• Work together, as part of a local community of Christians
    One of the things we do when we get together is to write lists of people we know. Whose children are going to be at pre-school next year? Whose kids are starting school? Who should we look out for? Lots of the women we know bring their kids to the church’s playgroup; Jess invites a mum and dad from the school to a church dinner where they hear the gospel; and soon, we’ll start a regular BBQ so we can get to know each other’s friends. It helps that most of us go to the same local church so we can work together, not apart.
  • Support (don’t envy!) those with gifts
    One of the women I pray with, Rachel, is particularly gifted at talking about her faith. She’s irresistibly friendly, and has already had lots of long conversations with people about what they believe. Whenever we feel uncertain – will so-and-so think I’m ‘stalking’ her if I ask her over again? should I invite so-and-so out for coffee? – she reminds us once again that ‘People love to be loved’. I don’t think I’ll ever be like her, but I can pray for her, support her, learn from her, and involve her in my friends’ lives so she can get to know them too.
  • Don’t lose heart
    When I pray with my friends, the grumpy-old-ladyish part of me sometimes wants to say, ‘When my kids first started school, I was just like you. I felt excited about talking about Jesus, but just wait till you’ve been at it for eight years!’ But I know the truth. It’s easy to give up. It’s easy to lose heart. It’s easy to grow weary in doing good (Galatians 6:9). I’m so grateful that God has put these three women in my life, to encourage me to keep at it. I remind them, and they inspire me, to persevere with hope in the God who changes people’s hearts.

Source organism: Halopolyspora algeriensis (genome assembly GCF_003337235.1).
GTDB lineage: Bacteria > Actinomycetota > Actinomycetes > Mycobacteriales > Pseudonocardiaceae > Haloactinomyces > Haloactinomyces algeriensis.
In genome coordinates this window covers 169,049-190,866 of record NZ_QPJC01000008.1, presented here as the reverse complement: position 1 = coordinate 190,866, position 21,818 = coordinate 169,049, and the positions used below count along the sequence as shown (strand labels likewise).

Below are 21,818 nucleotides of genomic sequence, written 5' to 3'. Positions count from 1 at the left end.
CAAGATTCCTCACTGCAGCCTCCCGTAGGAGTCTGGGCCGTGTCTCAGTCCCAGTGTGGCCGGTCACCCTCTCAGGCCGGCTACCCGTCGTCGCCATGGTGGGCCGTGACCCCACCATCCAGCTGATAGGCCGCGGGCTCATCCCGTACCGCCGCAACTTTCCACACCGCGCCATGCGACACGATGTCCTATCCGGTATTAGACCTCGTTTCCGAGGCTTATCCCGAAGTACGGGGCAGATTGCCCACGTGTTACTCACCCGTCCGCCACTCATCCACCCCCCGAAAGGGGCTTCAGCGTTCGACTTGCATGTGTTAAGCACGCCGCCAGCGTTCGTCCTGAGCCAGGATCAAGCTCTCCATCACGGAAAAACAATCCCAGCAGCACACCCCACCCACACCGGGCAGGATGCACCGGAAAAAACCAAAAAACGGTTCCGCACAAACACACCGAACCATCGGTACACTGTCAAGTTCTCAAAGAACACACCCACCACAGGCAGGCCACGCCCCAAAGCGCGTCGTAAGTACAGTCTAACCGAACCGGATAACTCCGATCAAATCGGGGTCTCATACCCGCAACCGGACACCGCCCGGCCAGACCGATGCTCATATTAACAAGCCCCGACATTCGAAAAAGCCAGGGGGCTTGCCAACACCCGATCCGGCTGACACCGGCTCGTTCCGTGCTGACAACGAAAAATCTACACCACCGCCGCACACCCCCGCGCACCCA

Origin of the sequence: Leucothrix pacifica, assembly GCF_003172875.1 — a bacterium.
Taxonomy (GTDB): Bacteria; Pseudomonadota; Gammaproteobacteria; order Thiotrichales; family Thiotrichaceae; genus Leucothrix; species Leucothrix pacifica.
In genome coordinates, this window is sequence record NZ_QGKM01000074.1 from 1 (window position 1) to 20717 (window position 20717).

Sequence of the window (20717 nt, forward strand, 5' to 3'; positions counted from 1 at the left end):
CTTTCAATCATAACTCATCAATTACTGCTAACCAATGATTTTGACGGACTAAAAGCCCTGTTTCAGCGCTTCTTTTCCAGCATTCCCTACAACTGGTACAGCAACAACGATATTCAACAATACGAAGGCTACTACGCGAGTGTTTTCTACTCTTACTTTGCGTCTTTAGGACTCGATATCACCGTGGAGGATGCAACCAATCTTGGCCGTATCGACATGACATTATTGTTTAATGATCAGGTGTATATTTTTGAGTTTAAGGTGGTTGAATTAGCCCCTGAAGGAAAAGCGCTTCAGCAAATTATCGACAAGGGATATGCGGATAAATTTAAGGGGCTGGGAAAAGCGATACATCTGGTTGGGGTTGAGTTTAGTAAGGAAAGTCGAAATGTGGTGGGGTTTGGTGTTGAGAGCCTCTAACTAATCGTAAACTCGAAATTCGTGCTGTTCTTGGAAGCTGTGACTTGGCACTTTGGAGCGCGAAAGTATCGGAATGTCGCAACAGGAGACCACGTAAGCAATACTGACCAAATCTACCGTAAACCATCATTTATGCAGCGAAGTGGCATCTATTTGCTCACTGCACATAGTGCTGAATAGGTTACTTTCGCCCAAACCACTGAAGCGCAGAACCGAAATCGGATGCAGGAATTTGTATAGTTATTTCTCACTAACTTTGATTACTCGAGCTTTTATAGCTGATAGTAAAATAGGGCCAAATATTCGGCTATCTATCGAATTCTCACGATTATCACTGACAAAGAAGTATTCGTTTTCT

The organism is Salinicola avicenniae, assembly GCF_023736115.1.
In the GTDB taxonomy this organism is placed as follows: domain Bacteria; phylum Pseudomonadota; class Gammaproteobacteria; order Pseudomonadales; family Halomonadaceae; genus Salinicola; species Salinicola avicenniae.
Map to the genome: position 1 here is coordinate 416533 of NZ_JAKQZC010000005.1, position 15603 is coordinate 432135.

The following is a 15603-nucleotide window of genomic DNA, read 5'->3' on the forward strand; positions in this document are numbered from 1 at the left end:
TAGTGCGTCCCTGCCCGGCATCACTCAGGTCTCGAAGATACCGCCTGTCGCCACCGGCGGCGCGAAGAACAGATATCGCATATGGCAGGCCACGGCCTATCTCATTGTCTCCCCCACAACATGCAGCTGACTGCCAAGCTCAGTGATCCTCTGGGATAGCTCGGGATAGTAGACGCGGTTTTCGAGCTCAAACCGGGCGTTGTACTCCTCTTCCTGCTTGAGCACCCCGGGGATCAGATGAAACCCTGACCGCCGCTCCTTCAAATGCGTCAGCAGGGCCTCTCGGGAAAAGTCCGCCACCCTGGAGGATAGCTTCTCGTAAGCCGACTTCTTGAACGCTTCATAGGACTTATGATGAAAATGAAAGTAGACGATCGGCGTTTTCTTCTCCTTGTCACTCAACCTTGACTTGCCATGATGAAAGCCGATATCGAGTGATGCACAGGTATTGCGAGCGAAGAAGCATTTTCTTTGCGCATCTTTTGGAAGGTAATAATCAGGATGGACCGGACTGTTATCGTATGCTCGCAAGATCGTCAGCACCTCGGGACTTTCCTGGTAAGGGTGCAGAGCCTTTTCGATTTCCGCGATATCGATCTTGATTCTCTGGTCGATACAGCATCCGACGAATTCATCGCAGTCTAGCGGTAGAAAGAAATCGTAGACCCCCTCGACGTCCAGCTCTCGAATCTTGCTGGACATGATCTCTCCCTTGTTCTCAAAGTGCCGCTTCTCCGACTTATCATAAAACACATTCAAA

So if you get the chance, get together with a group of Christians and pray for people you know. Don’t give up. Don’t lose heart. Work together to befriend them. Be encouraged, because God is good, and he has his hand on those around you. Who knows? Maybe he’s at work in their hearts already (Acts 13:48). Because God has some who are his – even at our school.

7 thoughts on “Praying for our school

  1. Thank you for this article. We start school next year, and I brimming with both excitement and apprehension. So many new people, many of them non-Christians, but I’m far from the type of person who feels confident start conversations with people I don’t know. Thanks for your encouragement.

    • Well, I can relate to what you say here: “I’m far from the type of person who feels confident starting conversations with people I don’t know”. You should be able to relate to my next couple of posts as well! :)

  2. Great post, Jean. There’s wisdom in all your points, but I just wanted to underline the one about getting to know people early.

    Some of our kids changed school in year 5, and it was much harder to get know parents of their friends there, than when our kids began way back in kindy.

  3. Thanks Jean, this is a wonderful model – not only for other weary old sinners, but also for your kids as you show them by your own example what it means to love what God loves.

    • You’ve got to hope so, don’t you? I think that one of the reasons I’ve found it so hard to go about this is that I didn’t see it modelled. If my parents talked with others about their faith, it probably happened at work where I didn’t see it, although Mum is a great role model to me in this now. So I am glad that my kids get to see my stumbling efforts a little more than I did.

  4. Thanks, Susan, Sandy and Lionel. Sorry I haven’t responded to your comments yet – for some reason they never came to my inbox as they usually do! I’m glad of your encouragement as always.

  5. Pingback: Speech and salvation 8: Learning how to talk « Forget the Channel